5 stars As I've gotten used to the Prog Folk sound of the 1960s and early 1970s, I can now understand why this album has received such high ratings. Aside from the important social commentary in the songs' lyrics, there is a real expression of virtuoso musicians in the song arrangements--both in restraint but moreso in the amazing ability to seemlessly weave a song together--vocals, too! (Note the amazing background harmonies from future Northette and Dave Stewart partner, Barbara Gaskin.) Julian Cusack's violin is amazing throughout the album--always adding an important voice--as if a counterpoint or an alter-ego to the lead vocalist (and to his/her message!)

1. "The Future Won't Be Long" (4:27) the aggressive Dylan-esque voice of Martin Cockerham is beautifully counterbalanced by the gorgeous, placating tones of Barbara Gaskin. Drumless, the strums of the acoustic guitar, the violin and bass work all provide the strong rhythmic compass for the singers' message of insistent warning. Julian Cusack's violin is as insistent as the singers. Powerful. (9/10)

2. "Island" (3:39) violin and picked guitar provide the only background support for Martin Cockeram's vocal. It picks up speed as it morphs into a kind of reel between Martin, Julian and a second violin track (Robert Kirkby?) (9/10)

3. "Magical Mary" (6:20) races out of the gate with Martin and Barbara doubling up on the delivery of the story. Nice time shifts with the choruses--makes it interesting. Bass, strummed acoustic guitar and frenetic violin play keep it so tight! At the three minute mark the song shifts again, letting Barbara take the vocal lead--in a very seductive way (as contrasted by Martin's abrasive approach). The many shifts and changes over the course of this longer song definitely gives it credibility for the prog world sticklers. I like the instrumental outro. (9.5/10)

4. "Captain's Log" (2:00) soft and pop-folkie more in a 1960s Paul Simon kind of way. A cool, melodic song with all of the synth "wind & water" effects. (9/10)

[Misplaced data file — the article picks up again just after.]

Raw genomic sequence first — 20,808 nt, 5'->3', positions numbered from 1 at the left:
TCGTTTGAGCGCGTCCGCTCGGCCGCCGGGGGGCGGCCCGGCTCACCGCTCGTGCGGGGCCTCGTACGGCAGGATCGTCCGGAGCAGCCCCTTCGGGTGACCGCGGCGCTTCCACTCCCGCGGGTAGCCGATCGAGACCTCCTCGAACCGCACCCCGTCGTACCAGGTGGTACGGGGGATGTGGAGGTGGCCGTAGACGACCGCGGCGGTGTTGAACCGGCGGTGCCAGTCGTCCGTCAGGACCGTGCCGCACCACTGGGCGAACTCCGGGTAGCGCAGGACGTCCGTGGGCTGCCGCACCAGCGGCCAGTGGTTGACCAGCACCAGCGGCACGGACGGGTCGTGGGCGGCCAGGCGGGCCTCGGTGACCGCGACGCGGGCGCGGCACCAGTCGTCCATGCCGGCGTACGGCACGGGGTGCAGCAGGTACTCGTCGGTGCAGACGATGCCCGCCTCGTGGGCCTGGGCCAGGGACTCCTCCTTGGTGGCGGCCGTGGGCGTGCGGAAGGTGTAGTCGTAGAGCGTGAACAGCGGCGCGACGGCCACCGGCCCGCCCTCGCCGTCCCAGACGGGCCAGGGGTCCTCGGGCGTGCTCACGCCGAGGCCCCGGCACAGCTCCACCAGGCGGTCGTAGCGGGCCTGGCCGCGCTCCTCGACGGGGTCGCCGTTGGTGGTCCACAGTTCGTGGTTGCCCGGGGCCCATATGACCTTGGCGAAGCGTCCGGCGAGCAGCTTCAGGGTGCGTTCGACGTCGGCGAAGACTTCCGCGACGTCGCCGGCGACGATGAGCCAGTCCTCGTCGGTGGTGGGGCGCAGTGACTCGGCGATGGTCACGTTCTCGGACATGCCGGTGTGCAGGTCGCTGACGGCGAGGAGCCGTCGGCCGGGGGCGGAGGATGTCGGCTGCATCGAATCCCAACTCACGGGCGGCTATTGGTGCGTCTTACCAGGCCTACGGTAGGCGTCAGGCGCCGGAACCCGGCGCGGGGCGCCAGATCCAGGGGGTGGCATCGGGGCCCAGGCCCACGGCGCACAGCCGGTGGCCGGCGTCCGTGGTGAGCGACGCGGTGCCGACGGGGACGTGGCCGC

5. "At Home In The World" (2:40) sounds like S & G's "America" in many ways until the chorus. Piano-based, with background strummed guitar, drums, horns and gorgeous harmony vocals from Barbara during the choruses. Interesting; different. (8.5/10)

6. "Cogwheels Crutches And Cyanide" (6:00) Another Dylan-like vocal supported by full band--acoustic guitar, bass, full drum kit drumming, and violin. At 4:00 bare bones acoustic guitar is joined by an eery Peter Gabriel-like theatric voice while piano, organ, drums, bass and Barbara amp it up. The song ends with Martin's bellicose voice over the crescendo of the full band. My favorite part of this good song is Barbara Gaskin's background soprano vocalise and harmonies. (9/10)

7. "Time Will Tell" (5:32) a minute of keening solo violin opens this song before bass and female vocal enter to help tell the tale. Very proper, almost operatic singing. Bass, second background violin and lead violin speed up for bridge to a new section with acoustic guitar strumming, piano, and bass supporting Barbara's beautiful delivery. A politically ambiguous song telling us that no system will last forever. Cool song! Nice message (prompting one of those rare occasions in which I hear the lyrics). (9.5/10)

8. "We Were A Happy Crew" (5:29) gentle piano, strings/synths support Barbara's gentle vocal for the opening half minute before full band and Martin's background vocals join in support. Interesting violin solo at the end of the second minute leads to beautiful old-sounding acoustic guitar play and new vocal section. I like it so much better when Martin is not pushing his message with a Bob Dylan voice--he actually has a very nice voice! As he demonstrates by taking over the lead vocal for the second half of this song. Love the way the instruments get insidiously stronger--building to crescendo before decaying at the end. (10/10)

9. "Love Is A Funny Thing" (2:00) gentle guitar picking supports the diaphanous upper register voice of Barbara Gaskin. Recorders join in with the second verse. Nice! They even get a solo or two! (9/10)

10. "The Duke Of Beaufoot" (7:08) (9/10)

Total Time: 45:15

Five stars; a masterpiece of prog folk music.

Review by ALotOfBottle
4 stars Canterbury Folk?

In the summer of 1967, Spirogyra was formed by a guitarist Martin Cockerham and Mark Francis in Bolton, Lancashire. The group functioned as a duo for two years, until Cockerham went to continue his further studies at the University Of Kent in Canterbury. There, he met a vocalist Barbara Gaskin (who later appeared on recordings by Egg, Hatfield And The North, and National Health, being one one of the founders of the female choir The Northettes), a bassist Dave Bornill, and a violinist Julian Cusack, who joined the band. The quartet regularly played local concerts and was soon offered a recording contract with B&C Records. In 1971, the band recorded their debut album St. Radigunds, which was the name of the street the members' student house was on. The album enjoyed relative success and made a name for Spirogyra in the English folk underground. The legend has it that Bill Bruford, one of progressive rock's most admired drummers, appeared as a guest on the album, although he is not credited and the story is not confirmed.